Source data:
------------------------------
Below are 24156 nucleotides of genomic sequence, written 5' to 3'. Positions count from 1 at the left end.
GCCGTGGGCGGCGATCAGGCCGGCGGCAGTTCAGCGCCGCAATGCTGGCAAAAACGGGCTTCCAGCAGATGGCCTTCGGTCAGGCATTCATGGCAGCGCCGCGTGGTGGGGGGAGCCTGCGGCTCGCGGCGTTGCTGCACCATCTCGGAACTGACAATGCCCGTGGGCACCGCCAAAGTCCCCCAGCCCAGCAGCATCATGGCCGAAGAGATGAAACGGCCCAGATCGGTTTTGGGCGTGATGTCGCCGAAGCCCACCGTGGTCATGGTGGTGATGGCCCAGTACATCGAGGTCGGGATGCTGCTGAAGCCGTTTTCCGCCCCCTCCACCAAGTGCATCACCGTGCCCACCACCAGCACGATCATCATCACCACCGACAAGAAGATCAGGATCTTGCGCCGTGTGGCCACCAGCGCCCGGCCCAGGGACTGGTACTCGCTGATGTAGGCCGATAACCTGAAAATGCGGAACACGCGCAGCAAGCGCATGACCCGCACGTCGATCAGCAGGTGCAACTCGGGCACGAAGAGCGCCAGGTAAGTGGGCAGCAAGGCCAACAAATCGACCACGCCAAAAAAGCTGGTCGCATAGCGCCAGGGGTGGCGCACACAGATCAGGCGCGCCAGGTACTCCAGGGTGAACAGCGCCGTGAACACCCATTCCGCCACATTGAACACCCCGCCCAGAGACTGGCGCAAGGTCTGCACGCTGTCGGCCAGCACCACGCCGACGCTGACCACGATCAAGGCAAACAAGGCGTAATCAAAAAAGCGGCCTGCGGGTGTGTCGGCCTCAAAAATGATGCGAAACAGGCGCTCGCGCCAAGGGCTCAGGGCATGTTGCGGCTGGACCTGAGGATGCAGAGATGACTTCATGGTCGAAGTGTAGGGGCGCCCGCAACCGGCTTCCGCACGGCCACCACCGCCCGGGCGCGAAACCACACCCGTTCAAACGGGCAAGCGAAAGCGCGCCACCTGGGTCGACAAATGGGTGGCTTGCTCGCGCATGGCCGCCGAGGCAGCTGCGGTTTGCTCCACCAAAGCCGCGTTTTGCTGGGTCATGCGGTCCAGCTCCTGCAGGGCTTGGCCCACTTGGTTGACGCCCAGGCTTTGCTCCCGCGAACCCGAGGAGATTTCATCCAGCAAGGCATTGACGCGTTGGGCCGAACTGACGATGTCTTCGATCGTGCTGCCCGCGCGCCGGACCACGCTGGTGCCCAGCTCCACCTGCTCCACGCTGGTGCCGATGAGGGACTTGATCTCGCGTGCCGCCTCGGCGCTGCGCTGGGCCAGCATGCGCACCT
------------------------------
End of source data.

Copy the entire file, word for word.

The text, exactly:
Below are 24156 nucleotides of genomic sequence, written 5' to 3'. Positions count from 1 at the left end.
GCCGTGGGCGGCGATCAGGCCGGCGGCAGTTCAGCGCCGCAATGCTGGCAAAAACGGGCTTCCAGCAGATGGCCTTCGGTCAGGCATTCATGGCAGCGCCGCGTGGTGGGGGGAGCCTGCGGCTCGCGGCGTTGCTGCACCATCTCGGAACTGACAATGCCCGTGGGCACCGCCAAAGTCCCCCAGCCCAGCAGCATCATGGCCGAAGAGATGAAACGGCCCAGATCGGTTTTGGGCGTGATGTCGCCGAAGCCCACCGTGGTCATGGTGGTGATGGCCCAGTACATCGAGGTCGGGATGCTGCTGAAGCCGTTTTCCGCCCCCTCCACCAAGTGCATCACCGTGCCCACCACCAGCACGATCATCATCACCACCGACAAGAAGATCAGGATCTTGCGCCGTGTGGCCACCAGCGCCCGGCCCAGGGACTGGTACTCGCTGATGTAGGCCGATAACCTGAAAATGCGGAACACGCGCAGCAAGCGCATGACCCGCACGTCGATCAGCAGGTGCAACTCGGGCACGAAGAGCGCCAGGTAAGTGGGCAGCAAGGCCAACAAATCGACCACGCCAAAAAAGCTGGTCGCATAGCGCCAGGGGTGGCGCACACAGATCAGGCGCGCCAGGTACTCCAGGGTGAACAGCGCCGTGAACACCCATTCCGCCACATTGAACACCCCGCCCAGAGACTGGCGCAAGGTCTGCACGCTGTCGGCCAGCACCACGCCGACGCTGACCACGATCAAGGCAAACAAGGCGTAATCAAAAAAGCGGCCTGCGGGTGTGTCGGCCTCAAAAATGATGCGAAACAGGCGCTCGCGCCAAGGGCTCAGGGCATGTTGCGGCTGGACCTGAGGATGCAGAGATGACTTCATGGTCGAAGTGTAGGGGCGCCCGCAACCGGCTTCCGCACGGCCACCACCGCCCGGGCGCGAAACCACACCCGTTCAAACGGGCAAGCGAAAGCGCGCCACCTGGGTCGACAAATGGGTGGCTTGCTCGCGCATGGCCGCCGAGGCAGCTGCGGTTTGCTCCACCAAAGCCGCGTTTTGCTGGGTCATGCGGTCCAGCTCCTGCAGGGCTTGGCCCACTTGGTTGACGCCCAGGCTTTGCTCCCGCGAACCCGAGGAGATTTCATCCAGCAAGGCATTGACGCGTTGGGCCGAACTGACGATGTCTTCGATCGTGCTGCCCGCGCGCCGGACCACGCTGGTGCCCAGCTCCACCTGCTCCACGCTGGTGCCGATGAGGGACTTGATCTCGCGTGCCGCCTCGGCGCTGCGCTGGGCCAGCATGCGCACCT